Zantac (Ranitidine) Cancer Investigation
In September of 2019, the U.S. Food and Drug Administration (FDA), along with European and other health authorities warned that heartburn and reflux medications containing ranitidine, including popular brand-name drug Zantac, may contain a carcinogen known as NDMA.
Zantac’s manufacturer, Sanofi-Aventis has recalled its Zantac products and some pharmacies or drugstores including national retailers like CVS, Walmart and Walgreens may be pulling both name-brand Zantac and store-brand products including CVS and Rite Aid Acid Reducer, Walgreens’ Wal-Zan, store brands labeled Acid Controller, Acid Reducer or Heartburn Control and other ranitidine products from their shelves due to concerns about NDMA levels in medication and increased cancer risk.
People who took Zantac or products containing ranitidine for at least 60 days, may have been exposed to increased risk of cancer such as:
- Breast cancer
- Testicular cancer
- Bladder cancer
- Kidney cancer
- Prostate cancer
Some of these people or their loved ones may be considering filing Zantac (ranitidine) cancer lawsuits.
NDMA Zantac (Ranitidine) Contamination
NDMA is known chemically as N-nitrosodimethylamine. NDMA is a semi-volatile compound used in or a byproduct of industrial applications such as petroleum and pesticide manufacturing.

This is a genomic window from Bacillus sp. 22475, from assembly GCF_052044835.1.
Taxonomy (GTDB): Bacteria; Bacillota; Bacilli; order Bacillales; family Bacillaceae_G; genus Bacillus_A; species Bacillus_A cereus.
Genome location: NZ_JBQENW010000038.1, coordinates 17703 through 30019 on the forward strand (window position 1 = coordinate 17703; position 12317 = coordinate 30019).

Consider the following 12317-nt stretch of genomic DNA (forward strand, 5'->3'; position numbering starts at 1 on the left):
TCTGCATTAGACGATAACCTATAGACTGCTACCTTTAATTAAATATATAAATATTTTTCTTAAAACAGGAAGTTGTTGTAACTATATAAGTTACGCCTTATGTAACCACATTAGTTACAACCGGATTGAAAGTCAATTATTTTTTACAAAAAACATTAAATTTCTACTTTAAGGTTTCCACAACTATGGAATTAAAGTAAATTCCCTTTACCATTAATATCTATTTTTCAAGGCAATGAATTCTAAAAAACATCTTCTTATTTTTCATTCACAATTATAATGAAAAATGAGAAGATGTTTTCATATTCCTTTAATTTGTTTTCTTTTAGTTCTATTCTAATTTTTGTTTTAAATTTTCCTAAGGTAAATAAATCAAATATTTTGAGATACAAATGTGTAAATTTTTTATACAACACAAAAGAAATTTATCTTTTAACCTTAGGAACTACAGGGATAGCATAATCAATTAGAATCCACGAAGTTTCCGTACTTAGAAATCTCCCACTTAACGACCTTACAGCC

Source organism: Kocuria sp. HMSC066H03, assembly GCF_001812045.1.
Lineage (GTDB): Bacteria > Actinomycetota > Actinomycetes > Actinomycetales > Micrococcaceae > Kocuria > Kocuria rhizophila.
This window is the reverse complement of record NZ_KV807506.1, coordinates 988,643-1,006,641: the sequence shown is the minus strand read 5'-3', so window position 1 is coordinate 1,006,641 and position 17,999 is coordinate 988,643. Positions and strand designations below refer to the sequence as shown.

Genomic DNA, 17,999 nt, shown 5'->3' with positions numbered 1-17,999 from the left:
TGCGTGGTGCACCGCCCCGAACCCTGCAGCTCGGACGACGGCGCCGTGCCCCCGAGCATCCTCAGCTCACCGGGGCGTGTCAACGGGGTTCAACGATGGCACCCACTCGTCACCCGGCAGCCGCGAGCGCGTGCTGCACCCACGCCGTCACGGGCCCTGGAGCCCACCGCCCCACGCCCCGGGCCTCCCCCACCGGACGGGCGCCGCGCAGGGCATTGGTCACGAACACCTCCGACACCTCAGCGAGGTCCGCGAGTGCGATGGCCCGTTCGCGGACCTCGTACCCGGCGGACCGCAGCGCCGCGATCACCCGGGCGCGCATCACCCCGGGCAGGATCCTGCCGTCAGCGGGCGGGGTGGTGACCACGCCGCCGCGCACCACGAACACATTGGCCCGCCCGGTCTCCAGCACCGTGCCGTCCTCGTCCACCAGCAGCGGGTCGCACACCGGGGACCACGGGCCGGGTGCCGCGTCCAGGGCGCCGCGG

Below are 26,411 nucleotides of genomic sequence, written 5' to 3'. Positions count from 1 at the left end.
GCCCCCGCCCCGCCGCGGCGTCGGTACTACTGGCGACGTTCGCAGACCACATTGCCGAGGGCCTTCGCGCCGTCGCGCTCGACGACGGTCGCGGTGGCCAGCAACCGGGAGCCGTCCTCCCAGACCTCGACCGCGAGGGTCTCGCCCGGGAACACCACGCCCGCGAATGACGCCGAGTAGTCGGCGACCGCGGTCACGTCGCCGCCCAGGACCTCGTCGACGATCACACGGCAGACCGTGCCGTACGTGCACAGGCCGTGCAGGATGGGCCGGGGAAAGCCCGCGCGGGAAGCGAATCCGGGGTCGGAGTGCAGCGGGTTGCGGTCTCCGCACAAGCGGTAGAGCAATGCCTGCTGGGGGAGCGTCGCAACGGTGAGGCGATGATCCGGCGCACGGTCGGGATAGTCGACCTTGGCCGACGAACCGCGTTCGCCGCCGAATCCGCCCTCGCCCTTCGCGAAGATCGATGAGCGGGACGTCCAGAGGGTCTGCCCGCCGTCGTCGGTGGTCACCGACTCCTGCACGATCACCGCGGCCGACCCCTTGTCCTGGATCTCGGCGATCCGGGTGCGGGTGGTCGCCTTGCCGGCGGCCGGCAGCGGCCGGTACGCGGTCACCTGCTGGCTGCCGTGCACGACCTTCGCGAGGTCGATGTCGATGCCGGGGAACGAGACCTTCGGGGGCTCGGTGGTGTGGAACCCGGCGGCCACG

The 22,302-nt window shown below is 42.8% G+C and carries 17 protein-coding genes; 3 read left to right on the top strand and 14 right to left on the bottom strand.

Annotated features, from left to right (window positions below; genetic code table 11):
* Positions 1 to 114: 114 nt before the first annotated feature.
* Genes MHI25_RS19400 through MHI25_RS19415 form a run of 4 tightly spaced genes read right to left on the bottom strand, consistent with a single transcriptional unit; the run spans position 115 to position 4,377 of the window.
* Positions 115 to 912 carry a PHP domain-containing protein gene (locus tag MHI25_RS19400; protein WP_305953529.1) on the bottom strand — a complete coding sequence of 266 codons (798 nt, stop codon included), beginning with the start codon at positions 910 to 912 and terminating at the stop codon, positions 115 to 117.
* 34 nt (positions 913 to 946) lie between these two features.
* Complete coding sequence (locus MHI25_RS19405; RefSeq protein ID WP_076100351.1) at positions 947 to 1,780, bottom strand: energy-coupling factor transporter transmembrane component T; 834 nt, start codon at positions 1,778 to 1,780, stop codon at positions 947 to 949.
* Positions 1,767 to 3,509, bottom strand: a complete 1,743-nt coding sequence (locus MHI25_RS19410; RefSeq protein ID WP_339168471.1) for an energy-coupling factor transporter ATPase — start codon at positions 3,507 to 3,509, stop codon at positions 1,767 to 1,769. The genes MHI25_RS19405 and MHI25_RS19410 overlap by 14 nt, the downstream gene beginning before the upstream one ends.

It is used as a stabilizer in gasoline and other fuels along with other products such as industrial lubricants but is considered an environmental contaminant that is sometimes found in water and foods. NDMA is a known carcinogen, and strictly regulated by the U.S. Environmental Protection Agency (EPA).
Zantac (Ranitidine) NDMA Contamination Effects
The FDA has warned that Zantac and generic products containing heartburn medication, ranitidine, may contain NDMA at levels that are 3,000 to 26,000 higher than legally allowed.
While short-term exposure to NDMA may carry a low risk of cancer development, experts have stated that longer term risk of exposure in medication is not known. NDMA however has been shown to be carcinogenic in industrial settings.
NDMA carcinogen exposure may be related to:
- Gastric cancer
- Stomach cancer
- Bladder cancer
- Kidney cancer
- Intestinal cancer
- Colon cancer
- Pancreatic cancer
- Other types of cancer
Other Drugs Contaminated with NDMA Unrelated to Zantac (Ranitidine)
During 2018 and 2019, a number of medications containing the Angiotensin II Receptor Blocker (ARB) medication, Diovan or generic formulations of valsartan, were recalled for contamination with NDMA and similar chemicals. All of the contaminated lots of medication thus far appear to have been made with valsartan active pharmaceutical ingredient (API) that was manufactured at chemical plants in India or China.